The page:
15. souldipper says:

    Be honest, Cin. Did you put ground oxtails in the Babotie? It looks so delicious and that would be so sad!

    1. theonlycin says:

      No Amy, I used minced beef steak πŸ™‚

  16. sue chef says:

    I love Babotie, I must make it as I promised a friend in America I would post the recipe.

    1. theonlycin says:

      I like it more than the family does, Sue, so we don’t have it as often as I would like.

  17. nursemyra says:

    Those tins really are beautiful. Your husband has good taste

    1. theonlycin says:

      Well he did choose me … πŸ˜‰

  18. Naomi says:

    Delicious collection of images, Cindy! I love bobotie, and wasabi peanuts…think I feel a craving coming on πŸ™‚

    1. theonlycin says:

      I’m rather hungry myself, Naomi πŸ˜‰

  19. SuziCate says:

    Love those tins! I have never heard of “bonnet” rice. When I was little my aunt made a version of your wedding rice using white rice and we called it rice pudding…it was delicious!

    1. theonlycin says:

      My dad used to love rice pudding πŸ™‚

  20. granny1947 says:

    I am starving…a plate of that babotie would go down very well right now!

    1. theonlycin says:

      Indeed it would, i am having a packet of Simba chips at my desk 😦

  21. Sparkle says:

    It makes sense that it was rejected. That is deragotary and I find it tasteless just like the N word. But I don’t expect anyone outside my black race to understand how the wrod makes us feel no matter what excuse they(other race) will try to cook up.

    1. theonlycin says:

      Yes, I agree Sparky, it’s a dreadful word.

  22. mairedubhtx says:

    The tins are beautiful! I don’t know about “bonnet rice.” We usually just buy generic rice that is long-grained white rice (low on starch) or wild and brown rice. We can get special rice from the Asian shops.

    1. theonlycin says:

      From Google I see that it is actually called blue bonnet rice, but some websites say it is a Thai rice. Very confusing.

  23. Bobotie is divine πŸ™‚ We had that on the plane for dinner – I liked it. The lady next to me had (what looked like) pie and gravy. It looked good enough but she barely touched her plate.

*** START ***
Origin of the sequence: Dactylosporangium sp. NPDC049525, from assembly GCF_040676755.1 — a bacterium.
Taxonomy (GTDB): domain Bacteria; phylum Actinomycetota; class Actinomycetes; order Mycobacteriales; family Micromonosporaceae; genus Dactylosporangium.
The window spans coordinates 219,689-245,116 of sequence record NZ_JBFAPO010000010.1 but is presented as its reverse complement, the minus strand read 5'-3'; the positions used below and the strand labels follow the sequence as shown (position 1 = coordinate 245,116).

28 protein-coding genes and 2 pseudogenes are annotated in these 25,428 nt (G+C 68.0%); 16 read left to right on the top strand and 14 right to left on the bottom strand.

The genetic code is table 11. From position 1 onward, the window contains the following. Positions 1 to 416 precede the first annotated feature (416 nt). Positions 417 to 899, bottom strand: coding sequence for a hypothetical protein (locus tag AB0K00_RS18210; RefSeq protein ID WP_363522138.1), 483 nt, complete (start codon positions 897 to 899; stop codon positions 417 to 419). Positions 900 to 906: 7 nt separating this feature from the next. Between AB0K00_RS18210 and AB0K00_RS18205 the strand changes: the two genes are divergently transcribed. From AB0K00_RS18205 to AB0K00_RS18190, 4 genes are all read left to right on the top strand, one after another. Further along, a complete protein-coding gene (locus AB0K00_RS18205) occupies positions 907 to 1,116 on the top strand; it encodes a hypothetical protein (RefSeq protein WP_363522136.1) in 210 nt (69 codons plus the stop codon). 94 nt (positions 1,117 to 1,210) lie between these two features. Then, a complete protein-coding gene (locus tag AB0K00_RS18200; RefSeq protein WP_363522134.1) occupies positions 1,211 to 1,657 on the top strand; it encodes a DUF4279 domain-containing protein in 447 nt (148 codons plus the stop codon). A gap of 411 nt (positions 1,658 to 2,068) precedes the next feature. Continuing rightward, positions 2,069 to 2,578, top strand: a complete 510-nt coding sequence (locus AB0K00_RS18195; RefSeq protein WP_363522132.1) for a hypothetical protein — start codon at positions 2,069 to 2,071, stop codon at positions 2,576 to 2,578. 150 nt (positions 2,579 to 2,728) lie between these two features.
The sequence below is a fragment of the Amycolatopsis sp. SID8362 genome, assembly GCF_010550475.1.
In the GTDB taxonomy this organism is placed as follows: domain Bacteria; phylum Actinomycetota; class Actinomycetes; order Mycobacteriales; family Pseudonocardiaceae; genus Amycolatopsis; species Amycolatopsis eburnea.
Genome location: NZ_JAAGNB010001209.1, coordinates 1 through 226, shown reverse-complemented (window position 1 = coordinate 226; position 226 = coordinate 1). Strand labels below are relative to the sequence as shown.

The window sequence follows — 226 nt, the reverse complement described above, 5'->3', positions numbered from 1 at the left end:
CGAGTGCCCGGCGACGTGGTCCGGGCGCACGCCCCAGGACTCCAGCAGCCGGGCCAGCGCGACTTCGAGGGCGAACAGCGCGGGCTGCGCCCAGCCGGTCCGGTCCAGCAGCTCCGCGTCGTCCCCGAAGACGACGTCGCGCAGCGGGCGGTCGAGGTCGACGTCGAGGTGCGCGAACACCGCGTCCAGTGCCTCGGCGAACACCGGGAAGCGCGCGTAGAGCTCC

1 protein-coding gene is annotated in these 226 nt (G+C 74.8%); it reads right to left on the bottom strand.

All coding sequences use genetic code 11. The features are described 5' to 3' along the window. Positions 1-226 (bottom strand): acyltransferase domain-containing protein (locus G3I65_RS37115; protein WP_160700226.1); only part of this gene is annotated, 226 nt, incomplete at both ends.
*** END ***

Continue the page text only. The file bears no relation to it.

1. theonlycin says:

      Did you fly SAA, Lee?

  24. SidevieW says:

    I bet your babootie is just great

    1. theonlycin says:

      It is good πŸ˜€

  25. slpmartin says:

    Had to Google ‘Bonnet Rice’ since I live in the northwestern part of the country….had never heard of it…guess it’s one of those southern products.

    1. theonlycin says:

      Seems quite mysterious, Charlie πŸ™‚

  26. nrhatch says:

    I love Wasabi peanuts. Hot, spicy, crunchy, salty. Yum x 4!

    I suspect “bonnet rice” is a long grained white rice used by Uncle Ben’s, Comet, etc. Other rices in the US are referred to by name ~ jasmine, risotta, basmati. Perhaps “bonnet rice” is just called “rice.” πŸ˜€

  27. No, Cin. I flew some flights on KLM and some on Delta. This particular meal was on KLM. Between the two they are my favorite.

    1. theonlycin says:

      I’ve never used KLM, thanks for the recommendation Lee πŸ™‚

  28. Love the tins: and the curry looks amazing….never thought of it with egg custard, though….

    1. theonlycin says:

      Custard is a funny word, it conjures up sweetness, but this is savoury πŸ™‚

    2. nrhatch says:

      Like the custard in moussaka?

      1. theonlycin says:

        Yes, very similar πŸ™‚

  29. libraryscene says:

    Wasabi peas I’m familiar and love…never found peanuts…must explore. I wonder if Quinoa is big in your neck of the world…

    1. theonlycin says:

      Quinoa is the Little Black Dress of the foodie world here at the moment, everyone is going on and on about it. I’m quite over it, really!

  30. bluebee says:

    Love bobotie and yours looks perfectly delicious

    1. theonlycin says:

      It is yum hey Tok? πŸ™‚

  31. Caroline Sautereau-Manowe says:

    Here in Botswana it’s very common to see Bonnet rice on the shelves. My mother has always used it for rice pudding – at least for the last 30 years! And of course, now so do I!

  32. Jamie Dedes says:

    Interesting. Never heard of “Bonnet” rice. Maybe they use it in the south. The tins are charming. Your hubby has good taste. The babotie looks good too. Festive!

  33. Interesting you have dried lime leaves. Have not seen these before. Do they taste aromatic like fresh ones?

    I always buy fresh ones but never get to use them all and then end up throwing them out when they look dried up!!! …makes me think perhaps I should be keeping and use them dried.

    You can’t imagine how many packets I’ve thrown out over the years, when all the time I could have been using them !!! Thanks for sharing.

Leave a Reply

Fill in your details below or click an icon to log in: Logo

You are commenting using your account. Log Out /  Change )

Google+ photo

You are commenting using your Google+ account. Log Out /  Change )

Twitter picture

You are commenting using your Twitter account. Log Out /  Change )

Facebook photo

You are commenting using your Facebook account. Log Out /  Change )


Connecting to %s